ZANU PF is set to launch a massive witch-hunt to weed out party members blamed for sabotaging President Emmerson Mnangagwa in a protest vote code-named “bhora musango”, that saw him garnering lesser votes than parliamentary candidates in a number of constituencies, it has emerged.
By Andrew Kunambura
In some constituencies, he lost altogether while his MPs emerged triumphant.
Mnangagwa narrowly beat MDC Alliance leader Nelson Chamisa in the July 30 elections after winning 50,8% of the vote, just enough to allow him to form the next Zimbabwean government — if he wins the Constitutional Court challenge to his disputed victory. The presidential result is now subject to a fierce legal challenge after Chamisa approached the Constitutional Court arguing he was the winner.
In his founding affidavit, Chamisa claimed, among other things, in many constituencies people voted for Zanu PF MPs, but opted for him in the presidential poll.
Subsequently, the results threw the party into turmoil and crisis meetings have been held as bigwigs pull out all the stops to hunt down and weed out protest voters.
Addressing Zanu PF candidates who won the poll in Harare last Friday, Mnangagwa clearly indicated that he was not amused at all and gave the clearest hint yet that action would be taken against the rebellious party members.
“I have been given a report showing statistics of the number of votes attained by the MP and the president in every constituency. There were others who were saying vote for the MP, but as for the President just do what you think is good for you. We now know these people. What it shows is that such comrades do not rally with the leadership of party. So, such people should be retired and if they want to come back they should come back as full members of the party,” he said.
Buoyed by Mnangagwa’s speech, party members across the country are already making moves to nail some of the newly elected MPs who had “sold out”, while many others could be flushed out of the party structures. Names of alleged culprits were already being thrown around.
This, sources said, will be undertaken during the restructuring exercise which is set to kick off later this year. The exercise, likely to torch a fierce factional firestorm, will be directed by Zanu PF’s commissariat department headed by retired army major-general Engelbert Rugeje.
Zanu PF officials have already started jostling for leadership positions in the party in the traditional post-election restructuring exercise, which normally begins in October.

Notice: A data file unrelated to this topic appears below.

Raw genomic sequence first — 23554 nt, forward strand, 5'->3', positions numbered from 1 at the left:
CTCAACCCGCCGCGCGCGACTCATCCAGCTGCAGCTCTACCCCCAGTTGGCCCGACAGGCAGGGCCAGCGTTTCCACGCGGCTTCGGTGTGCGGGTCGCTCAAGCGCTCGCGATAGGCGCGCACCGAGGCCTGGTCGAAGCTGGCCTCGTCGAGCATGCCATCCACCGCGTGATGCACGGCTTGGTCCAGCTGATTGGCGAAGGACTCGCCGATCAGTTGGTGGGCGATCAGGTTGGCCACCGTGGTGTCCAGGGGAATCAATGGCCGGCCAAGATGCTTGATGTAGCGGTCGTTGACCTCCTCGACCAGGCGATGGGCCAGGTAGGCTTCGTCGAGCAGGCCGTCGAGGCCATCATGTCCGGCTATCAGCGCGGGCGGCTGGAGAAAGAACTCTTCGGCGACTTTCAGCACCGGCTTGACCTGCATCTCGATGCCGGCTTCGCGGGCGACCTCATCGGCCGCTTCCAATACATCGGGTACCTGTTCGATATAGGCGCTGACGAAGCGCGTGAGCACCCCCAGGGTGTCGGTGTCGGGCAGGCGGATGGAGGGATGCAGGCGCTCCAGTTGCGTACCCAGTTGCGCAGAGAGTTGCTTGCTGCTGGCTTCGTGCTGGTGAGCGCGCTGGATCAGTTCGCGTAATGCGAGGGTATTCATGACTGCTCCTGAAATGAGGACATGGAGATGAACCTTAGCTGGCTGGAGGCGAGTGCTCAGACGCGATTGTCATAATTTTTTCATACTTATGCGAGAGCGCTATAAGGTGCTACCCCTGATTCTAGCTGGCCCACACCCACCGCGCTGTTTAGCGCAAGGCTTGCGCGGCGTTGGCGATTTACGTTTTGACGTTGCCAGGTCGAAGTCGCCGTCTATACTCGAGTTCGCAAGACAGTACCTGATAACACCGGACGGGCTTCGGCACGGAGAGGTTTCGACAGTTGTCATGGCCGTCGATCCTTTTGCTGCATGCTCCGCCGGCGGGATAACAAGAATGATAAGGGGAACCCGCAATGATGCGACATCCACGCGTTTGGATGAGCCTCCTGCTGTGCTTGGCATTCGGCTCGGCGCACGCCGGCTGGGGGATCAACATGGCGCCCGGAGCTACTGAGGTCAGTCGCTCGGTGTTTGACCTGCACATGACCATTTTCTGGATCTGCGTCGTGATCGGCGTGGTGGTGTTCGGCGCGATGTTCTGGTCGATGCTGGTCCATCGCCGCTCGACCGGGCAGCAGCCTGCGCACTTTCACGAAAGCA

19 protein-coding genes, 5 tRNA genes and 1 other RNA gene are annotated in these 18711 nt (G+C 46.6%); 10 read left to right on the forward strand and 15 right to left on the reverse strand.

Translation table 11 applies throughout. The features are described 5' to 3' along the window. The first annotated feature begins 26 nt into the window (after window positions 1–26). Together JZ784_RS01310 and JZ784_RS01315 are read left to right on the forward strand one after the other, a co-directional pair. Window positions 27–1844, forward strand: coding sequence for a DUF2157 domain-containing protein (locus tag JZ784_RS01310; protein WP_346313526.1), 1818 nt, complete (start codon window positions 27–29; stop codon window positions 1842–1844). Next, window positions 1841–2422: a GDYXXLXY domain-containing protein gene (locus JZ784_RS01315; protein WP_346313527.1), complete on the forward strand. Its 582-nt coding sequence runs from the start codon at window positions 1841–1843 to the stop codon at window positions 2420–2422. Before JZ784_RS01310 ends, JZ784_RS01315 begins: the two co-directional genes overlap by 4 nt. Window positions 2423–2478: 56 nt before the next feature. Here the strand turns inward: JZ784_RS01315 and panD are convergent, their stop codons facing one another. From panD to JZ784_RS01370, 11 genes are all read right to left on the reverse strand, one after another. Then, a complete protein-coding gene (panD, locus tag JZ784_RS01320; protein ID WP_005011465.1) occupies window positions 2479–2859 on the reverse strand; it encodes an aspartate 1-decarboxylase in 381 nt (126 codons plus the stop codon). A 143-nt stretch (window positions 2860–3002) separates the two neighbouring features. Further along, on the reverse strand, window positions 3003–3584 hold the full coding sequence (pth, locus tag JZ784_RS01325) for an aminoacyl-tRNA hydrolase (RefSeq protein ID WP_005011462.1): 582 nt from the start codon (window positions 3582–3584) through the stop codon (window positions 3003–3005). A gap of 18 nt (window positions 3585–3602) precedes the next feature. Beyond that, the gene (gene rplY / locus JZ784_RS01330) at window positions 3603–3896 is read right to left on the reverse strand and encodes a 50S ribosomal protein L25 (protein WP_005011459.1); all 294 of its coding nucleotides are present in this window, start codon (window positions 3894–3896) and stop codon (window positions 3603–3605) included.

The party would be seeking to reorganise its structures from cell level to provincial level in internal elections usually punctuated by serious political skulduggery.
“Whatever happens, you have to have a post-mortem. And the post-mortem shall be focussed on the need to ensure that each and every one of us toes the party line and those that do not toe the party line will fall by the wayside,” said a senior Zanu PF official.
“There is a lot of anger because some of our legislators and party members clandestinely and in some cases openly campaigned for the MDC Alliance, embarrassing the leadership in the process. The leadership is taking the defiance as a slap in their face. Investigations are underway to find out who sold out.”
Mnangagwa has also reportedly been warned by the country’s intelligence services of a possible impeachment likely to be precipitated by some legislators who do not support him working with the opposition.
Zanu PF secretary for information and publicity Simon Khaya Moyo refused to comment on the matter this week.
“I do not want to talk about those issues. Time shall come when we have to address them. Let your sources give you the details you want,” he said.
Rugeje could not be reached for comment.
However, sources said some of those who have been targeted in the witch hunt include former politburo members Flora Buka and Edson Chakanyuka, who are being accused of campaigning heavily against Mnangagwa in Gokwe.
Their case has reportedly been escalated to the Midlands provincial leadership by the provincial war veterans leader Virginia Mupaso.
Buka was readmitted in Zanu PF last year following the expiry of her two-year suspension on allegations of plotting to unseat the then Zanu PF leader Robert Mugabe.
She then tried to stand for the Gokwe Nembudziya National Assembly constituency, but was blocked from contesting by Mnangagwa in favour of his favoured candidate and eventual winner, Justice Mayor Wadyajena. Chakanyuka is a former Zanu PF youth league leader.